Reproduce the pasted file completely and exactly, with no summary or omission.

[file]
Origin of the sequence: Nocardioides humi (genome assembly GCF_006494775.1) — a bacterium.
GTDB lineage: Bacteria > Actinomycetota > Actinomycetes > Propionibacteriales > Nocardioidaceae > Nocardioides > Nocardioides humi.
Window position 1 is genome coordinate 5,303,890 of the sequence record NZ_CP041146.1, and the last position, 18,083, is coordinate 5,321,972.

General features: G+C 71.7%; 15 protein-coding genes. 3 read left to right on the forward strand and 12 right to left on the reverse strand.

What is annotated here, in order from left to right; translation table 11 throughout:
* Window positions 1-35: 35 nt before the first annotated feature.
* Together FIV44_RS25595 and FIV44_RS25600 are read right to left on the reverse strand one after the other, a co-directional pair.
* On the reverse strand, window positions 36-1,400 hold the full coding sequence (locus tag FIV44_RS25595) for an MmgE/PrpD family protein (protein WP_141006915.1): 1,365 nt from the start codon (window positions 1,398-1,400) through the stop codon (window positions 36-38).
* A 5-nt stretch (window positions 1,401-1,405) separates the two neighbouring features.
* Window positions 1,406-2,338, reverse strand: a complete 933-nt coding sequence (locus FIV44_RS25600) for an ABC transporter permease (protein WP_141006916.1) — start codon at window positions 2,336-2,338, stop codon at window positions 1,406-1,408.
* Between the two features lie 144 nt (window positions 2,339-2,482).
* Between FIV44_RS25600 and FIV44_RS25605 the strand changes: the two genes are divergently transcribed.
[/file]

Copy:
Origin of the sequence: Nocardioides humi (genome assembly GCF_006494775.1) — a bacterium.
GTDB lineage: Bacteria > Actinomycetota > Actinomycetes > Propionibacteriales > Nocardioidaceae > Nocardioides > Nocardioides humi.
Window position 1 is genome coordinate 5,303,890 of the sequence record NZ_CP041146.1, and the last position, 18,083, is coordinate 5,321,972.

General features: G+C 71.7%; 15 protein-coding genes. 3 read left to right on the forward strand and 12 right to left on the reverse strand.

What is annotated here, in order from left to right; translation table 11 throughout:
* Window positions 1-35: 35 nt before the first annotated feature.
* Together FIV44_RS25595 and FIV44_RS25600 are read right to left on the reverse strand one after the other, a co-directional pair.
* On the reverse strand, window positions 36-1,400 hold the full coding sequence (locus tag FIV44_RS25595) for an MmgE/PrpD family protein (protein WP_141006915.1): 1,365 nt from the start codon (window positions 1,398-1,400) through the stop codon (window positions 36-38).
* A 5-nt stretch (window positions 1,401-1,405) separates the two neighbouring features.
* Window positions 1,406-2,338, reverse strand: a complete 933-nt coding sequence (locus FIV44_RS25600) for an ABC transporter permease (protein WP_141006916.1) — start codon at window positions 2,336-2,338, stop codon at window positions 1,406-1,408.
* Between the two features lie 144 nt (window positions 2,339-2,482).
* Between FIV44_RS25600 and FIV44_RS25605 the strand changes: the two genes are divergently transcribed.